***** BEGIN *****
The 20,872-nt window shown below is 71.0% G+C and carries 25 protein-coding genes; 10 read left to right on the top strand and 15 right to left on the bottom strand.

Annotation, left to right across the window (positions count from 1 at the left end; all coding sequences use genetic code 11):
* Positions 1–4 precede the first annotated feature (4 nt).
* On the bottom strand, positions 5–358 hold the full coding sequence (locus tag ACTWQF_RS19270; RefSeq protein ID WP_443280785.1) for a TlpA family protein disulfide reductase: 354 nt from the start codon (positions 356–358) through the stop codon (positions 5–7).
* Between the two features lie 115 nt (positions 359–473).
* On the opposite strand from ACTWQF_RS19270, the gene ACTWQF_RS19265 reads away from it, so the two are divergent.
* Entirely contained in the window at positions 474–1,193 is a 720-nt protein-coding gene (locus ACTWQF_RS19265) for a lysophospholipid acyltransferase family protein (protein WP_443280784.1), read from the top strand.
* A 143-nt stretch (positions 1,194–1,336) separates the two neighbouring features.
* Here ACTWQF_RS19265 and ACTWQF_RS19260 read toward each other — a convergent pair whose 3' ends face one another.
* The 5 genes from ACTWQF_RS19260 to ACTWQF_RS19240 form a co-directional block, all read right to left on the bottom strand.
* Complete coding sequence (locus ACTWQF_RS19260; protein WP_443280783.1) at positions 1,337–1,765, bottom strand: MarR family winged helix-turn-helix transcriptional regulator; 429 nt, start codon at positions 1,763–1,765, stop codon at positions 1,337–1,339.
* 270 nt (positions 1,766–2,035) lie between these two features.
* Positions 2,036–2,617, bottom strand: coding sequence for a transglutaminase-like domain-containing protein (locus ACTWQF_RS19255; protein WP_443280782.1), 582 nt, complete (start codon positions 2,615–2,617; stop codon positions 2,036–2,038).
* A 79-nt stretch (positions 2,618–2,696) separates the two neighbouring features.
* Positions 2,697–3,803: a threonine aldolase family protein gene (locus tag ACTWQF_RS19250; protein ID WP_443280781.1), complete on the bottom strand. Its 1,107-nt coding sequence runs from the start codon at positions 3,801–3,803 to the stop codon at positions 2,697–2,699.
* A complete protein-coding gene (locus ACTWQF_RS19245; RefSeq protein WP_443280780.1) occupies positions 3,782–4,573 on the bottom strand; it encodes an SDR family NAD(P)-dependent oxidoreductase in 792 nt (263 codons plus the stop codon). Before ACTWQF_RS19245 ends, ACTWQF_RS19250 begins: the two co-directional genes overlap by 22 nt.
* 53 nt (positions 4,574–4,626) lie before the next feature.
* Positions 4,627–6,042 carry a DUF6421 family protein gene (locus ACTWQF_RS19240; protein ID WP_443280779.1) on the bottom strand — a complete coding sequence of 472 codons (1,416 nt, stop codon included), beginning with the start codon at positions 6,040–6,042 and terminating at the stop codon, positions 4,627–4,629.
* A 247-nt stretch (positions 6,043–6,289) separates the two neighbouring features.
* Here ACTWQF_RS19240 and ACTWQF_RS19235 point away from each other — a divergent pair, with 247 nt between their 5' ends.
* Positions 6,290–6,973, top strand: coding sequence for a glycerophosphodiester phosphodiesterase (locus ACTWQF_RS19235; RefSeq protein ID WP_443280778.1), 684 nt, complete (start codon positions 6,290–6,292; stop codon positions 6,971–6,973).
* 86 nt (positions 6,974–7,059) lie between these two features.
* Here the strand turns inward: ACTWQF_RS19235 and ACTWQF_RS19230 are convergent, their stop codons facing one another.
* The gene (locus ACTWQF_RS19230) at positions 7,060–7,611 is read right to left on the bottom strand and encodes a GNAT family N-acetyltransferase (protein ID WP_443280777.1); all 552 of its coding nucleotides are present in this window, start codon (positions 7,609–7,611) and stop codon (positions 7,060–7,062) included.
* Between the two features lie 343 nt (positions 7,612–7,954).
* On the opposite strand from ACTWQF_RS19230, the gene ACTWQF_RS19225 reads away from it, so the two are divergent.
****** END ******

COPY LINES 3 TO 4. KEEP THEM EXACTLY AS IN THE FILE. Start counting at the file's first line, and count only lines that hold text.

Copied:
* Positions 1–4 precede the first annotated feature (4 nt).
* On the bottom strand, positions 5–358 hold the full coding sequence (locus tag ACTWQF_RS19270; RefSeq protein ID WP_443280785.1) for a TlpA family protein disulfide reductase: 354 nt from the start codon (positions 356–358) through the stop codon (positions 5–7).